High- #Risk #International #Clones of #Carbapenem-Nonsusceptible #Pseudomonas aeruginosa Endemic to #Indonesian #ICUs: Impact of a Multifaceted Infection Control Intervention Analyzed at the Genomic Level (MBio, abstract)

[Source: MBio, full page: (LINK). Abstract, edited.]

High-Risk International Clones of Carbapenem-Nonsusceptible Pseudomonas aeruginosa Endemic to Indonesian Intensive Care Units: Impact of a Multifaceted Infection Control Intervention Analyzed at the Genomic Level

Andreu Coello Pelegrin, Yulia Rosa Saharman, Aurélien Griffon, Mattia Palmieri, Caroline Mirande, Anis Karuniawati, Rudyanto Sedono, Dita Aditianingsih, Wil H. F. Goessens, Alex van Belkum, Henri A. Verbrugh, Corné H. W. Klaassen, Juliëtte A. Severin

Peter Gilligan, Editor

DOI: 10.1128/mBio.02384-19



Infection control effectiveness evaluations require detailed epidemiological and microbiological data. We analyzed the genomic profiles of carbapenem-nonsusceptible Pseudomonas aeruginosa (CNPA) strains collected from two intensive care units (ICUs) in the national referral hospital in Jakarta, Indonesia, where a multifaceted infection control intervention was applied. We used clinical data combined with whole-genome sequencing (WGS) of systematically collected CNPA to infer the transmission dynamics of CNPA strains and to characterize their resistome. We found that the number of CNPA transmissions and acquisitions by patients was highly variable over time but that, overall, the rates were not significantly reduced by the intervention. Environmental sources were involved in these transmissions and acquisitions. Four high-risk international CNPA clones (ST235, ST823, ST375, and ST446) dominated, but the distribution of these clones changed significantly after the intervention was implemented. Using resistome analysis, carbapenem resistance was explained by the presence of various carbapenemase-encoding genes (blaGES-5, blaVIM-2-8, and blaIMP-1-7-43) and by mutations within the porin OprD. Our results reveal for the first time the dynamics of P. aeruginosa antimicrobial resistance (AMR) profiles in Indonesia and additionally show the utility of WGS in combination with clinical data to evaluate the impact of an infection control intervention. (This study has been registered at www.trialregister.nl under registration no. NTR5541).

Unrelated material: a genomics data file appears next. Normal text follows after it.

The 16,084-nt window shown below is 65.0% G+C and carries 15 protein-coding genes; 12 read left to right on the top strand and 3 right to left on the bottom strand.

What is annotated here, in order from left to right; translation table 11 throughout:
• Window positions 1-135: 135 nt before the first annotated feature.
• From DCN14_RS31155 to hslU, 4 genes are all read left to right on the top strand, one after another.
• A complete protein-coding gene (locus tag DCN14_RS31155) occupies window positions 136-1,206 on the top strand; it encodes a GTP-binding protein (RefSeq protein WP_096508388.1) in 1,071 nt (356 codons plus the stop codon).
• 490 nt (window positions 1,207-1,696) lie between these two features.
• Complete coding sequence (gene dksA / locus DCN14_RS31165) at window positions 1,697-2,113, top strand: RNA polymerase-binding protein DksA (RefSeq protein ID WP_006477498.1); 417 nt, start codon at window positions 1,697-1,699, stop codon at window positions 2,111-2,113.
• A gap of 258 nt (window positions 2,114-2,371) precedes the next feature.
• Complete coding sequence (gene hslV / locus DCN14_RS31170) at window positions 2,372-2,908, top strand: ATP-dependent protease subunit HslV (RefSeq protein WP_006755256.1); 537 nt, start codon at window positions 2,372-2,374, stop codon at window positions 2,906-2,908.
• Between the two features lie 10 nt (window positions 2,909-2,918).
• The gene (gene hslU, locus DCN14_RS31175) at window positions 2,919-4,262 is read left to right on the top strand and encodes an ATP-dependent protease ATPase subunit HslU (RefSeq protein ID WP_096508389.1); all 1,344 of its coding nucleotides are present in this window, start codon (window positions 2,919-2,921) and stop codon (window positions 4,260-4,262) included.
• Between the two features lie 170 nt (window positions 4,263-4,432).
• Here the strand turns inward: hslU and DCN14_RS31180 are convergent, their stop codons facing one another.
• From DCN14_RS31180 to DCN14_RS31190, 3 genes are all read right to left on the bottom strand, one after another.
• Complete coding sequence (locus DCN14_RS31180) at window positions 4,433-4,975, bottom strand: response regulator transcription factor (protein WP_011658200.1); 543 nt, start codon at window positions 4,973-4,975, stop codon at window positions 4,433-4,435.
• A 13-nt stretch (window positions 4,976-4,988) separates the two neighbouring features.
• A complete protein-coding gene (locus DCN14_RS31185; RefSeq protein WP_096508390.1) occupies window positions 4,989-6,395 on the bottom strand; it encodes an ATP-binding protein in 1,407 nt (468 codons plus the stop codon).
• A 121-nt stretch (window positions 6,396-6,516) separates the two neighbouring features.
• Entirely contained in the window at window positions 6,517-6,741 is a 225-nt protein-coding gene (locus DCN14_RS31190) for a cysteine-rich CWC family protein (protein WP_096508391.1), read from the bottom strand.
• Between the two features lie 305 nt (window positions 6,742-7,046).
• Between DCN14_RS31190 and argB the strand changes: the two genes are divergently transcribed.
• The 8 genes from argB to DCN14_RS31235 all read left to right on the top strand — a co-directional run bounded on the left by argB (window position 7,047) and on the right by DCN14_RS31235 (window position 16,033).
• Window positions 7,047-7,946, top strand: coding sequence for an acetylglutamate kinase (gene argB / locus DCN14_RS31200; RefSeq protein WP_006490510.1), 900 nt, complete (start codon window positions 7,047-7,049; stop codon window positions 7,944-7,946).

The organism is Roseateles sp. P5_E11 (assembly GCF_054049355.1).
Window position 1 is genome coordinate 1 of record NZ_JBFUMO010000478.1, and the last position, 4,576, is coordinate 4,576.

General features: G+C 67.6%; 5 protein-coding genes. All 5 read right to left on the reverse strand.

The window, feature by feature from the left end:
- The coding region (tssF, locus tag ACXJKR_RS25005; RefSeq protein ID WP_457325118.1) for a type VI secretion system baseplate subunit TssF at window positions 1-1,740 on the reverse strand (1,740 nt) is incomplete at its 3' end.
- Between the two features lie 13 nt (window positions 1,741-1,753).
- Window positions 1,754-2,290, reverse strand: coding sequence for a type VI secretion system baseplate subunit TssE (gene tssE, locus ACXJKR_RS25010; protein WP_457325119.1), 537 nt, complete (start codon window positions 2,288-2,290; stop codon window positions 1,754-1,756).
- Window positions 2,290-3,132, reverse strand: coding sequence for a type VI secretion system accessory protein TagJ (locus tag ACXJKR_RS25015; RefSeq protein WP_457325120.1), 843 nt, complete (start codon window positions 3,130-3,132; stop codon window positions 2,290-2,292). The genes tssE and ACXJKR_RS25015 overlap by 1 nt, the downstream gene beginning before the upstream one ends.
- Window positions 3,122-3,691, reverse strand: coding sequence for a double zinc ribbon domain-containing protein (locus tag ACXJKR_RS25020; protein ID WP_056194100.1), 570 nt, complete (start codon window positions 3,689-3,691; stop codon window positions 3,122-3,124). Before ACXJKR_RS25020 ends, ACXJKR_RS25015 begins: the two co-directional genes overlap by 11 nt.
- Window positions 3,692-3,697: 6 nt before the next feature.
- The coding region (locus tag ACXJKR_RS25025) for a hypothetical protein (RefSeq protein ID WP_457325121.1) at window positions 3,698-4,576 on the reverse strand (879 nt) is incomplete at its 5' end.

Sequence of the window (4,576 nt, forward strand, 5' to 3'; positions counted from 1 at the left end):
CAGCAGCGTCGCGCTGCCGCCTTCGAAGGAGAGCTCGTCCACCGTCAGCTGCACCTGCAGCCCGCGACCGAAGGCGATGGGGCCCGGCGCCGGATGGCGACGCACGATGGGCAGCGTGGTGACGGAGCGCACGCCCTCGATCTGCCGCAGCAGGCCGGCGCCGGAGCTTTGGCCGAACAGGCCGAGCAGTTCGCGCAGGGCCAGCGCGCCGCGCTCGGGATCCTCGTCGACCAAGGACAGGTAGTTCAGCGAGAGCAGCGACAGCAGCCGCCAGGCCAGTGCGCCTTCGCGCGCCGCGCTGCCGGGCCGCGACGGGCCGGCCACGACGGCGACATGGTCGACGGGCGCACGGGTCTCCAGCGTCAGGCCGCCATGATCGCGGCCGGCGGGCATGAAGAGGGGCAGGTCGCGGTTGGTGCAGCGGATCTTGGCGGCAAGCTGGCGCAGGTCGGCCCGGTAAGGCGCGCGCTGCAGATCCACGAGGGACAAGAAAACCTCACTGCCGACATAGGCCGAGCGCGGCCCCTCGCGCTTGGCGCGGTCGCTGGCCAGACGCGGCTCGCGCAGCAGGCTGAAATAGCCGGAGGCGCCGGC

In low-to-middle-income countries such as Indonesia, work in intensive care units (ICUs) can be hampered by lack of resources. Conducting large epidemiological studies in such settings using genomic tools is rather challenging. Still, we were able to systematically study the transmissions of carbapenem-nonsusceptible strains of P. aeruginosa (CNPA) within and between ICUs, before and after an infection control intervention. Our data show the importance of the broad dissemination of the internationally recognized CNPA clones, the relevance of environmental reservoirs, and the mixed effects of the implemented intervention; it led to a profound change in the clonal make-up of CNPA, but it did not reduce the patients’ risk of CNPA acquisitions. Thus, CNPA epidemiology in Indonesian ICUs is part of a global expansion of multiple CNPA clones that remains difficult to control by infection prevention measures.

Keywords: Antibiotics; Drugs Resistance; Carbapenem; Pseudomonas aeruginosa; ICU; Nosocomial outbreaks; Indonesia.


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Giuseppe Michieli

I am an Italian blogger, active since 2005 with main focus on emerging infectious diseases such as avian influenza, SARS, antibiotics resistance, and many other global Health issues. Other fields of interest are: climate change, global warming, geological and biological sciences. My activity consists mainly in collection and analysis of news, public services updates, confronting sources and making decision about what are the 'signals' of an impending crisis (an outbreak, for example). When a signal is detected, I follow traces during the entire course of an event. I started in 2005 my blog ''A TIME'S MEMORY'', now with more than 40,000 posts and 3 millions of web interactions. Subsequently I added an Italian Language blog, then discontinued because of very low traffic and interest. I contributed for seven years to a public forum (FluTrackers.com) in the midst of the Ebola epidemic in West Africa in 2014, I left the site to continue alone my data tracking job.